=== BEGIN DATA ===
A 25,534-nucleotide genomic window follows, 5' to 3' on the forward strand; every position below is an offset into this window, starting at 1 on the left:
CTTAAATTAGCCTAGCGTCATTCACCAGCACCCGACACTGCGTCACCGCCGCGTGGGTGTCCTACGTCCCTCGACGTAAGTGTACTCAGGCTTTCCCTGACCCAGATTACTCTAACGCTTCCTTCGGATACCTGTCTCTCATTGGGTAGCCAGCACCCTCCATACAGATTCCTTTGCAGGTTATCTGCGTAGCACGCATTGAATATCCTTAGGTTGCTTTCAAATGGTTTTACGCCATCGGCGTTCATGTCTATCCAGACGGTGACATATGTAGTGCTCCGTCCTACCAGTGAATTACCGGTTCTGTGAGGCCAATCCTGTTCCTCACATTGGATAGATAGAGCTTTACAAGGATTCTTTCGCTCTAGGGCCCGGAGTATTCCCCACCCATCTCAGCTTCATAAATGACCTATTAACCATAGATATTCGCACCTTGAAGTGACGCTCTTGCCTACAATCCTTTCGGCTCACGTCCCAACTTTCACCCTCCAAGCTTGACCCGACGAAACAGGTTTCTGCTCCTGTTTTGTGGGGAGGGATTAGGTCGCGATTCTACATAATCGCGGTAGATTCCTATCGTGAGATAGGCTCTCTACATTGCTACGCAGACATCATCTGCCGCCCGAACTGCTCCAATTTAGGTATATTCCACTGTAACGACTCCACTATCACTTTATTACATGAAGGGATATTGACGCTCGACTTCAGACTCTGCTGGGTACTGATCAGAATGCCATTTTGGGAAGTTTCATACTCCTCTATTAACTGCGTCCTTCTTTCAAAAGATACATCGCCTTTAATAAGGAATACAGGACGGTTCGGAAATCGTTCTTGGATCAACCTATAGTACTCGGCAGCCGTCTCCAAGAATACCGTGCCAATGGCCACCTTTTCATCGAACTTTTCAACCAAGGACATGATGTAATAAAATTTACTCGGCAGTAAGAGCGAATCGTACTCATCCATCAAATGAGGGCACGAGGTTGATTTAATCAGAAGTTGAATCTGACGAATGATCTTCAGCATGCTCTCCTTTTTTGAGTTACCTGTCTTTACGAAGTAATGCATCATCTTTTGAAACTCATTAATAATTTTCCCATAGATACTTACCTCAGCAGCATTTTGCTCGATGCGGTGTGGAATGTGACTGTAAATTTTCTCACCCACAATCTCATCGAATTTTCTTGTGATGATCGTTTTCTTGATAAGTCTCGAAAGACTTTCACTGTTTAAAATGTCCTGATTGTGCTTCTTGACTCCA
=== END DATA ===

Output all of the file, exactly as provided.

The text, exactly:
A 25,534-nucleotide genomic window follows, 5' to 3' on the forward strand; every position below is an offset into this window, starting at 1 on the left:
CTTAAATTAGCCTAGCGTCATTCACCAGCACCCGACACTGCGTCACCGCCGCGTGGGTGTCCTACGTCCCTCGACGTAAGTGTACTCAGGCTTTCCCTGACCCAGATTACTCTAACGCTTCCTTCGGATACCTGTCTCTCATTGGGTAGCCAGCACCCTCCATACAGATTCCTTTGCAGGTTATCTGCGTAGCACGCATTGAATATCCTTAGGTTGCTTTCAAATGGTTTTACGCCATCGGCGTTCATGTCTATCCAGACGGTGACATATGTAGTGCTCCGTCCTACCAGTGAATTACCGGTTCTGTGAGGCCAATCCTGTTCCTCACATTGGATAGATAGAGCTTTACAAGGATTCTTTCGCTCTAGGGCCCGGAGTATTCCCCACCCATCTCAGCTTCATAAATGACCTATTAACCATAGATATTCGCACCTTGAAGTGACGCTCTTGCCTACAATCCTTTCGGCTCACGTCCCAACTTTCACCCTCCAAGCTTGACCCGACGAAACAGGTTTCTGCTCCTGTTTTGTGGGGAGGGATTAGGTCGCGATTCTACATAATCGCGGTAGATTCCTATCGTGAGATAGGCTCTCTACATTGCTACGCAGACATCATCTGCCGCCCGAACTGCTCCAATTTAGGTATATTCCACTGTAACGACTCCACTATCACTTTATTACATGAAGGGATATTGACGCTCGACTTCAGACTCTGCTGGGTACTGATCAGAATGCCATTTTGGGAAGTTTCATACTCCTCTATTAACTGCGTCCTTCTTTCAAAAGATACATCGCCTTTAATAAGGAATACAGGACGGTTCGGAAATCGTTCTTGGATCAACCTATAGTACTCGGCAGCCGTCTCCAAGAATACCGTGCCAATGGCCACCTTTTCATCGAACTTTTCAACCAAGGACATGATGTAATAAAATTTACTCGGCAGTAAGAGCGAATCGTACTCATCCATCAAATGAGGGCACGAGGTTGATTTAATCAGAAGTTGAATCTGACGAATGATCTTCAGCATGCTCTCCTTTTTTGAGTTACCTGTCTTTACGAAGTAATGCATCATCTTTTGAAACTCATTAATAATTTTCCCATAGATACTTACCTCAGCAGCATTTTGCTCGATGCGGTGTGGAATGTGACTGTAAATTTTCTCACCCACAATCTCATCGAATTTTCTTGTGATGATCGTTTTCTTGATAAGTCTCGAAAGACTTTCACTGTTTAAAATGTCCTGATTGTGCTTCTTGACTCCA